But, that's not the only reason that permanence and impermanence is on my mind.  Even things that we don't physically construct, but build in other ways, are subject to forces of decay and change.  Take marriage, for instance.  Most couples say "I do" with thoughts of building a marriage that will last each partner's lifetime.  Yet in the United States, a large number of marriages end in divorce.  Even with care, cracks and strains can show in relationships.  These can be patched up, but the underlying weaknesses, unless addressed, will undermine the whole structure.  Or, perhaps one partner or the other is neglectful, and weeds will begin to grow.  My wife and I have been working on an essential element of relationships, communication, because we had neglected that aspect in the midst of all the hustle and bustle of our everyday lives and work and eventually, that neglect mushroomed into difficulties.  We are trying to address those issues now, and it's hard work to maintain not only the edifice of a marriage, but also its foundations.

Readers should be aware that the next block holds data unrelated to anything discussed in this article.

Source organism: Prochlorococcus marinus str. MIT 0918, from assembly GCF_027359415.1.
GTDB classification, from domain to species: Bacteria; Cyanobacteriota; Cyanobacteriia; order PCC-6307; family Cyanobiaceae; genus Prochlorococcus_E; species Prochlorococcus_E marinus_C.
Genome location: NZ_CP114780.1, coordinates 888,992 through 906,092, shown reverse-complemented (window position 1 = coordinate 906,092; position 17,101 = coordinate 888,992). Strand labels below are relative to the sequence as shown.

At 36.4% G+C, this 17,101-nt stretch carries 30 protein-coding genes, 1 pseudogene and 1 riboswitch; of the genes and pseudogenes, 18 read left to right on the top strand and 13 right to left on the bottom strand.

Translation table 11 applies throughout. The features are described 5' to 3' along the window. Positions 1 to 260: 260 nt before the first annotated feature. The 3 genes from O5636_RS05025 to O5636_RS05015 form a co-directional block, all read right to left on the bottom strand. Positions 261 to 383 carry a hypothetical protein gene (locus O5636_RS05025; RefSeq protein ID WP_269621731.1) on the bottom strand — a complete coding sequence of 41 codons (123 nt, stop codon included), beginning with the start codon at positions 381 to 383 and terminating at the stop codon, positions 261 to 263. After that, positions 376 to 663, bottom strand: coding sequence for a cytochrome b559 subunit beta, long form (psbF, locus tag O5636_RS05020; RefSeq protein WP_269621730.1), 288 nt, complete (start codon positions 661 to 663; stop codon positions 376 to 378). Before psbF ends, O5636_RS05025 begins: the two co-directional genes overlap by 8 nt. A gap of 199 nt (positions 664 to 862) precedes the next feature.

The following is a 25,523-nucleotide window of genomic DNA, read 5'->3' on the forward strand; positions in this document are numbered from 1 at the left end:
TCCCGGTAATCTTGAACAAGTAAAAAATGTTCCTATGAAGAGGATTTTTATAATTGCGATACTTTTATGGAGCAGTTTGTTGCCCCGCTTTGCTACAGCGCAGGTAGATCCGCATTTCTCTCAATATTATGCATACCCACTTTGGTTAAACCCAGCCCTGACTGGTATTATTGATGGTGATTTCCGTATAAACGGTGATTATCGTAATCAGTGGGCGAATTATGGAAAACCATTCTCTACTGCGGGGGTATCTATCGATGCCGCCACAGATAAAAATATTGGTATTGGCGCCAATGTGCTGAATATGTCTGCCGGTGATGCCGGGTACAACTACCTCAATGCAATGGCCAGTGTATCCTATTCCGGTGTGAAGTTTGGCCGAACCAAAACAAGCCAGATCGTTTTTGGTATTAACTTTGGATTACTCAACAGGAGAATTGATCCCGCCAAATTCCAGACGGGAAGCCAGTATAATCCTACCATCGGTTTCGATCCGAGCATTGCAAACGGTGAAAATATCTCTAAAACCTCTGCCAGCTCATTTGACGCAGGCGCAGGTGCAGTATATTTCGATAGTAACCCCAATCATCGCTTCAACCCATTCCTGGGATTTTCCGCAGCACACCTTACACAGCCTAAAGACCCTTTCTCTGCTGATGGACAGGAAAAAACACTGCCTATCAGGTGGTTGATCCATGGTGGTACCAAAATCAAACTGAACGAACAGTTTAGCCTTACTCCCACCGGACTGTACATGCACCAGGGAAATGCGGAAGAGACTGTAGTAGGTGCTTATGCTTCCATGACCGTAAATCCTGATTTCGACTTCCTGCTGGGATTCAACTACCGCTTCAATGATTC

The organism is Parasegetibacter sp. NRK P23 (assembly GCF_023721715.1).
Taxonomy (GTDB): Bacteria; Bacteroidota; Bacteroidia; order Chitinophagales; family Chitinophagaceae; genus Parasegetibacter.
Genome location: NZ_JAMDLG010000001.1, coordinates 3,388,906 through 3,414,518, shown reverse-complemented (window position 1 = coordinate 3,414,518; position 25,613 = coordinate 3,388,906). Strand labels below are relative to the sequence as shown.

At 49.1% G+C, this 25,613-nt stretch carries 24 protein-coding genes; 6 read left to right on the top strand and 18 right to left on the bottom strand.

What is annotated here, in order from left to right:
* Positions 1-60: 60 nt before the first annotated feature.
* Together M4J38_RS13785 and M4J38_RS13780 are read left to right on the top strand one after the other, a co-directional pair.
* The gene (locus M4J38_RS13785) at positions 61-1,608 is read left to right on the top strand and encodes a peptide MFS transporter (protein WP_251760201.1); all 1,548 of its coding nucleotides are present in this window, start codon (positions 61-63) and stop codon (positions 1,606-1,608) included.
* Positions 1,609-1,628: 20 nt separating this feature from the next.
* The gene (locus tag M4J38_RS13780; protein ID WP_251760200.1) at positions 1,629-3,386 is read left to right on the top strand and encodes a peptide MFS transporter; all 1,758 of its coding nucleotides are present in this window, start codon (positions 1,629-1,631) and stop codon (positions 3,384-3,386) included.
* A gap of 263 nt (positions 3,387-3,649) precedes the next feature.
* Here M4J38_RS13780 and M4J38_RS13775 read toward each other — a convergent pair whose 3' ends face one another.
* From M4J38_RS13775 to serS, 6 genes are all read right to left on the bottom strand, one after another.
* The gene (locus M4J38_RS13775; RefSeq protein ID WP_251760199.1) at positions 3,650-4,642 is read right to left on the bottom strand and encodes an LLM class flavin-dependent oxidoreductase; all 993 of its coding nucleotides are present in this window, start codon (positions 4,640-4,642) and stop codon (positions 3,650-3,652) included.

Jobs, also, are fleeting.  One might take a new job that one likes very much, only to find in two years that everything about it has changed.  A supervisor leaves and another takes her place, and suddenly everything is affected.  Sometimes the change is for the better, a lot of times it can be for the worse.  Soon, that job that you thought you'd be at for 10 years or more, or even until you retire, becomes intolerable and your whole life is thrown into flux.  My wife is in the middle of this.  Her career landscape, once so full of opportunity and very clear paths, has become muddled and frightening.  Yet even in the midst of uncertainty, there is hope that she can open new pathways and build new bridges and roadways to a modified or even new career.